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HomeLabour, trade unionism and collective action in Africa

Labour, trade unionism and collective action in Africa

Travail, syndicalisme et action collective en Afrique

“Nouvelle Revue du Travail” corpus n°27

« Nouvelle Revue du travail » n° 27

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Published on Wednesday, February 21, 2024

Abstract

Call for Papers for the corpus n°27 of Nouvelle Revue du travail, to be published in autumn 2025. Contrary to a currently widespread belief, wage labour and trade unionism in Africa are not disappearing. However, wage-earning as a situation of subordination and social protection is still a minority position in Africa and is dependent on certain sectors and national histories. The same is true of trade unionism, which is a specialised activity that represents the interests of male and female workers, but with the exception of certain sectors or historical periods is often low in membership numbers, although (reliable) statistics are also scarce. What forms does trade unionism take in Africa in this exceptional context? How can it shed light on major contemporary issues surrounding the profiles of the defence, representation and collective action of workers around the world? 

Announcement

Argument

Contrary to a currently widespread belief, wage labour and trade unionism in Africa are not disappearing. Although they were misused by the structural adjustment programmes of the 1980s and the deregulation of domestic economies, the number of employees is still increasing (it stood at 92 million, or approximately 23% of the working population in 2021, according to the International Labour Organization) and the unions that represent them remain active, as witnessed by the constant mobilisations in workplaces on the continent (strikes, demonstrations, sit-ins, etc.). However, wage-earning as a situation of subordination and social protection is still a minority position in Africa and is dependent on certain sectors and national histories. In fact, it appears that one out of every two workers in urban areas in Africa runs their own production unit, while the so-called informal sector employs an average of 70% of all persons in work, according to figures published by the ILO in 2022. The same is true of trade unionism, which is a specialised activity that represents the interests of male and female workers, but with the exception of certain sectors or historical periods is often low in membership numbers, although (reliable) statistics are also scarce. What forms does trade unionism take in Africa in this exceptional context? How can it shed light on major contemporary issues surrounding the profiles of the defence, representation and collective action of workers around the world? The objective of this collection is to bring together articles around the three following axes.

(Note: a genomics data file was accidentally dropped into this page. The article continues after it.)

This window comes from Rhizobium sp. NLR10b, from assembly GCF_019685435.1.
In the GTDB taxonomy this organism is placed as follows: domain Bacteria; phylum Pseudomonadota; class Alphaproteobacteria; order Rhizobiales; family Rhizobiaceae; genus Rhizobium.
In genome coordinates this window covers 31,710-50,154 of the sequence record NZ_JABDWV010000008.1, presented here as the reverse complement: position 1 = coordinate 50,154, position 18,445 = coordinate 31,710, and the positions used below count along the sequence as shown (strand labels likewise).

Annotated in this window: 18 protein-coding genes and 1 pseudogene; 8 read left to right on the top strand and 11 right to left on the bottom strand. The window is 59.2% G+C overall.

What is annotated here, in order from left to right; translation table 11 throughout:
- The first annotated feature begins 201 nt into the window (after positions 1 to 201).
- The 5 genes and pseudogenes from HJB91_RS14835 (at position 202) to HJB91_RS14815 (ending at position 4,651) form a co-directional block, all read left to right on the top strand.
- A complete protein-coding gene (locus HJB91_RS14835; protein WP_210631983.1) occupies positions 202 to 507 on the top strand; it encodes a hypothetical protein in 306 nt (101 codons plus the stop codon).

Axis 1 – Opting for the “trade union” format